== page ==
Mass. High School Goes Remote, Citing Resistance to Contact Tracing

The superintendent of Ashland Public Schools said families who are not cooperating with the town's board of health is "putting the entire school system at risk."

NBC Universal, Inc.

Ashland High School in Massachusetts has switched to remote learning for the week after the town reported challenges while tracing close contacts for several students who tested positive for COVID-19.

In a letter to parents Sunday, Superintendent Jim Adams said some families have been resistant and uncooperative with the town's board of health and its nursing staff in their contact tracing efforts.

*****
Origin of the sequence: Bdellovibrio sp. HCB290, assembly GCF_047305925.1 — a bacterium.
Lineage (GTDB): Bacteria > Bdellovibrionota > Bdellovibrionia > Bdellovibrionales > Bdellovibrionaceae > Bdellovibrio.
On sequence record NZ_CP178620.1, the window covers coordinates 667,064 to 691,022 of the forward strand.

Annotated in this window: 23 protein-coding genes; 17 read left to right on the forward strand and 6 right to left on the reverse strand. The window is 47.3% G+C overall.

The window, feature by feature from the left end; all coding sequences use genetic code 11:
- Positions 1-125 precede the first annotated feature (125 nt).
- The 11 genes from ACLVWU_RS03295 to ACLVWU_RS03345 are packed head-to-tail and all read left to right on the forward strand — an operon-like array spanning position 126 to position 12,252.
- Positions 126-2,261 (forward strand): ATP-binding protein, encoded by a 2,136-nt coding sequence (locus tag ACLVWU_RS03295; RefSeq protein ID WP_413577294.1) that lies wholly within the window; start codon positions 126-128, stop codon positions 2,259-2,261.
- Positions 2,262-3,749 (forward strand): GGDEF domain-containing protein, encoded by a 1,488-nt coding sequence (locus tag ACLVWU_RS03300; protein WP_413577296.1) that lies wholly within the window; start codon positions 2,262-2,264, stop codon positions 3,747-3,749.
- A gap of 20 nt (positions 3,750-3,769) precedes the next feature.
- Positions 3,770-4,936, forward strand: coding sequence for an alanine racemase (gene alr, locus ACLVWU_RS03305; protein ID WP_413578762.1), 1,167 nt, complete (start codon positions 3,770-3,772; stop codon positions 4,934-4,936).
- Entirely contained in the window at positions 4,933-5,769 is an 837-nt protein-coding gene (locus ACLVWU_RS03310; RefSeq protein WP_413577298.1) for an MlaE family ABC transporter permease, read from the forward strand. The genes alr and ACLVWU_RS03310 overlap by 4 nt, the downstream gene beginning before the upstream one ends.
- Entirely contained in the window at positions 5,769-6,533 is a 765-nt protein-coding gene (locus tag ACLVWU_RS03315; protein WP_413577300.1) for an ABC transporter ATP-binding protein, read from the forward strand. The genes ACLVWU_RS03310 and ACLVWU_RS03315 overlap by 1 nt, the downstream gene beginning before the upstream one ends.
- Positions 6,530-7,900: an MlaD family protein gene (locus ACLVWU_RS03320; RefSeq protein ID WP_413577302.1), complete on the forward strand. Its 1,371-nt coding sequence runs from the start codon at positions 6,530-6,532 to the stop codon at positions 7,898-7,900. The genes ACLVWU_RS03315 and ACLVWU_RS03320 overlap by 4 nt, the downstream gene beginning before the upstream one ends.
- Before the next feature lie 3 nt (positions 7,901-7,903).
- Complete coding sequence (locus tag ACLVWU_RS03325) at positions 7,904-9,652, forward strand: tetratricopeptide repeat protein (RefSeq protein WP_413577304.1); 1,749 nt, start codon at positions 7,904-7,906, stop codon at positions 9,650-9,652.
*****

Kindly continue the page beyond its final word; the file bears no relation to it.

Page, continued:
"It is upsetting that some in our community will not openly cooperate, thus their selfishness is putting the entire school system at risk," Adams wrote.

In a second letter sent on Monday, Adams said five additional people at the high school tested positive for COVID-19, but the district has still been unable to finish contact tracing.

The school has also cancelled its sports practices and games this week while it pivots to remote learning.

Adams called on parents to cooperate with the contact tracing efforts by having their child tested if they are showing symptoms, or if they have had close contact with someone who has tested positive.

While the NCAA hasn't mandated masks, Boston University has required it for their athletes.

"Your cooperation is critical to our ability to safely return to a hybrid model," Adams wrote. "If someone from the school district or board of health calls please answer and provide any relevant information."

Adams said he's aiming to have students go back to a hybrid model by next Monday, but that is contingent on completion of contact tracing and obtaining the results of pending COVID tests.

Contact Us